Second, we reject the Government's argument that in light of United States v. Mauro, supra, the Agreement is inapplicable because Roy was produced in federal court pursuant to a writ of habeas corpus ad prosequendum. In Mauro, the Supreme Court held that a writ of habeas corpus ad prosequendum, though similar to a detainer in that it permits a federal court to compel the presence of a state prisoner for trial on federal criminal charges, does not constitute a detainer for purposes of the Agreement but does constitute a "written request for temporary custody" within the meaning of article IV of the Agreement. In reaching this decision, the Supreme Court carefully reviewed the nature of the writ and the purposes of Congress in adopting the Agreement. The Court concluded that when "the United States obtains state prisoners by means of a writ of habeas corpus ad prosequendum, the problems that the Agreement seeks to eliminate do not arise." United States v. Mauro, supra, 436 U.S. at 361 (footnote omitted). But the Court went on to say that whenever the Government "initiates the disposition of charges underlying a detainer it has previously lodged against a state prisoner," id. at 364, the speedy trial clock of the Agreement starts running, even though the prisoner is brought into federal court by issuance of a writ, id. at 363-64; see id. at 362 ("Because the detainer remains lodged against the prisoner until the underlying charges are finally resolved, the Agreement requires that the disposition be speedy and that it be obtained before the prisoner is returned to the sending State.") This result assures the prisoner of prompt disposition of federal charges, thereby reducing the adverse effects on the conditions of his custody that flow from a detainer, notwithstanding the fact that his presence in federal court was procured by a writ. See id. at 359-60, 361 n.26 ("These problems, of course, would not arise if a detainer had never been lodged and the writ alone had been used to remove the prisoner, for the writ would have run its course and would no longer be operative upon the prisoner's return to state custody.")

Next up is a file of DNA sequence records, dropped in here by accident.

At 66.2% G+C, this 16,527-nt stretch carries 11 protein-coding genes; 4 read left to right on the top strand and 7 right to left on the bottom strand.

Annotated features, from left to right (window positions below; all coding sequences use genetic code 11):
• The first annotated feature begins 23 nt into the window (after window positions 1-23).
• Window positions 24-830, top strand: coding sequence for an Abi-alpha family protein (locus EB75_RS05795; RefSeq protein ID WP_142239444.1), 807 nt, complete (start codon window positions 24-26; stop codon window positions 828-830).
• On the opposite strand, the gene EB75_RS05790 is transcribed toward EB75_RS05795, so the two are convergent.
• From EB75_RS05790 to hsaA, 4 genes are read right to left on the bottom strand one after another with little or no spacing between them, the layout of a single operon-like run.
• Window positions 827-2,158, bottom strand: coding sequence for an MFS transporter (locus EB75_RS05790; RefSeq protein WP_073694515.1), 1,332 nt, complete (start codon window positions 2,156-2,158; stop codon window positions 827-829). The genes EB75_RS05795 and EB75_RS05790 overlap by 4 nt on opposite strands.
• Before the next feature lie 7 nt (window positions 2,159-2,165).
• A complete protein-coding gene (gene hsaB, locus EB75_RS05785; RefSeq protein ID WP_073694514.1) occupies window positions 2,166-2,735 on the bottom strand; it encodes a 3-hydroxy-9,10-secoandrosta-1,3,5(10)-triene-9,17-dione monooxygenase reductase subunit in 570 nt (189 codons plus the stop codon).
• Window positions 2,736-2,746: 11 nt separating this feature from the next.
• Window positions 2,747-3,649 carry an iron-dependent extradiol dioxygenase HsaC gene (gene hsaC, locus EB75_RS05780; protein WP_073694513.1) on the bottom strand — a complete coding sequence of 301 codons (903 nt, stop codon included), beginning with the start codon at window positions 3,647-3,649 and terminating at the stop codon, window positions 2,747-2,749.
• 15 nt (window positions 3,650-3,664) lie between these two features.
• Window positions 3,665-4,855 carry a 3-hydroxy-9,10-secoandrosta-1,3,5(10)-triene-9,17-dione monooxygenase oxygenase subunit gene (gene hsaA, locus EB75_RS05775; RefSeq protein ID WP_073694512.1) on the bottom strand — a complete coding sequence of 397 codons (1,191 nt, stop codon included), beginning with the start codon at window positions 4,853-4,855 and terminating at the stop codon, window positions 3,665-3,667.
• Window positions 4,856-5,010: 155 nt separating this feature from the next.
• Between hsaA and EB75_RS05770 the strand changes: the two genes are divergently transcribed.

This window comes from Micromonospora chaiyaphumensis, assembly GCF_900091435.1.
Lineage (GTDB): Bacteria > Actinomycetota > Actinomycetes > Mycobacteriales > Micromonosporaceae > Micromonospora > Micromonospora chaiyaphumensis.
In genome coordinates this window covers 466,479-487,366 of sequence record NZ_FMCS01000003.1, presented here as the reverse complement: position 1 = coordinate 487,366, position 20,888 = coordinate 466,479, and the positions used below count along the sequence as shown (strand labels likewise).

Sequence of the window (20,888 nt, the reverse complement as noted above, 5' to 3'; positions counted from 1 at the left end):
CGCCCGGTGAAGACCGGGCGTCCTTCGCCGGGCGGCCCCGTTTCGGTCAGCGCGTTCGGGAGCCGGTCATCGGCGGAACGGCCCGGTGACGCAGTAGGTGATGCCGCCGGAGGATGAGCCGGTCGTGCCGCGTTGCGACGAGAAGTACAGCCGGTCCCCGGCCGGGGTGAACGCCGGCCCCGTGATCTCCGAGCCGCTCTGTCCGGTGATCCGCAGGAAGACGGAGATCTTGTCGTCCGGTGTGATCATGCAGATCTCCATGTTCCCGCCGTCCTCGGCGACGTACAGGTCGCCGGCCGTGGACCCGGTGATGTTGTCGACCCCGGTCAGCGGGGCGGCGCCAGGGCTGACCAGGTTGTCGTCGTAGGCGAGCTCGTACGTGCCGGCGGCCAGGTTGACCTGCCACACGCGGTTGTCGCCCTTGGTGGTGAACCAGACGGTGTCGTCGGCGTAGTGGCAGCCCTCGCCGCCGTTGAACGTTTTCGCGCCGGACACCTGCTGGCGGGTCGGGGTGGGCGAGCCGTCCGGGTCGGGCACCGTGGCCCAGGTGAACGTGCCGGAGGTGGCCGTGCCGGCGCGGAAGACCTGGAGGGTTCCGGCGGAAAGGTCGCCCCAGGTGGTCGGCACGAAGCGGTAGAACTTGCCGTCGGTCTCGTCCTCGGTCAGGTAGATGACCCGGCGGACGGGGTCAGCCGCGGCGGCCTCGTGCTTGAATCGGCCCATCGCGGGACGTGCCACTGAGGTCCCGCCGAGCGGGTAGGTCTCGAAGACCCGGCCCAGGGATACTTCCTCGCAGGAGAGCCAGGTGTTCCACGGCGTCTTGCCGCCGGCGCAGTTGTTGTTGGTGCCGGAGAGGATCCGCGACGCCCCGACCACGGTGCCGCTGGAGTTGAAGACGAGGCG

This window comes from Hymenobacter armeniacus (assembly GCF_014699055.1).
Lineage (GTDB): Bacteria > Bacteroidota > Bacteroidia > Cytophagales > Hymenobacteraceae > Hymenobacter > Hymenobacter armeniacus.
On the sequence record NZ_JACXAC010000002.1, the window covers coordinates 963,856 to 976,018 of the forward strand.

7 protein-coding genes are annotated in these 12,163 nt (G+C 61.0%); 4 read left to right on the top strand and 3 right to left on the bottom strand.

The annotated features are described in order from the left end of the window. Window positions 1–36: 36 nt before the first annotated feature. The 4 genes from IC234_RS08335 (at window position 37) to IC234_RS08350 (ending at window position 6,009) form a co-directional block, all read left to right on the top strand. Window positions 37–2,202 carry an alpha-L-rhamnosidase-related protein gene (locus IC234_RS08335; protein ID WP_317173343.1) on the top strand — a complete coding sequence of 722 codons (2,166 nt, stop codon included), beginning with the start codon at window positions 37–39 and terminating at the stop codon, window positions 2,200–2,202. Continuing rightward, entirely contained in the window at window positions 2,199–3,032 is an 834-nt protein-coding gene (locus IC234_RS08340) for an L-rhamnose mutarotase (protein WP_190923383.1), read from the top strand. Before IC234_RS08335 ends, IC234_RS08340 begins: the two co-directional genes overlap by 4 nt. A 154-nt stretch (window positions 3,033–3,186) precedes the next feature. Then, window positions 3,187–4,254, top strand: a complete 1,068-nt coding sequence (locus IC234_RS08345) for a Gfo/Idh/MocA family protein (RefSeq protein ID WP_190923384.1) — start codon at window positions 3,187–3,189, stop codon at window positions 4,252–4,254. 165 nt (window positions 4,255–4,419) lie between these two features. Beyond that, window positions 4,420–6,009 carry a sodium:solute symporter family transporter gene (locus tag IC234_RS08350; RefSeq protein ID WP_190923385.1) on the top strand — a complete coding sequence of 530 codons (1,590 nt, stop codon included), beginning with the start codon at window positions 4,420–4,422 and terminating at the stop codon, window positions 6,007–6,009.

The Government reads Mauro as establishing a rule that depends on the sequence of the issuance of a writ and the lodging of a detainer; in the Government's view, the Agreement applies only when a writ is issued after a detainer is lodged. Because in this case the writ that authorized Roy's initial and subsequent appearances in the District Court issued prior to the lodging of the detainer, the Government argues that under Mauro the Agreement is inapplicable to this case. We agree with the Government that the sequence of events determines whether the Agreement applies, but we conclude that the critical date to be compared to the date the detainer is lodged is not the date the writ issues but the date the prisoner is brought to federal court pursuant to the writ. The rulings with respect to the three prisoners before the Supreme Court in Mauro illustrate the point. If, as occurred with Mauro and Fusco, a prisoner is initially brought to federal court pursuant to a writ at a time when no detainer has been lodged, the Agreement does not apply. 436 U.S. at 344, 364 n.30. But once the detainer is lodged, as occurred with Ford, the Agreement is applicable, and court appearances occurring thereafter are governed by the Agreement, whether such appearances are arranged under the authority of the detainer or a writ. Id. at 361-62. The lodging of the detainer precipitates the range of adverse consequences that the Agreement was designed to mitigate, id. at 362, and the prisoner's right to limit the duration of the detainer and his right to avoid a succession of prolonged confinements away from the place he is serving his current sentence are both entitled to be vindicated at all times after the detainer has been lodged. Once a detainer is lodged the prior issuant of a writ cannot insulate the Government from the requirements of the Agreement during all subsequent demands for production of the prisoner in connection with the prosecution of the federal charges. the Government may, if it wishes, forgo lodging a detainer and conduct the federal prosecution free of the Agreement's provisions. Id. at 364 n.30.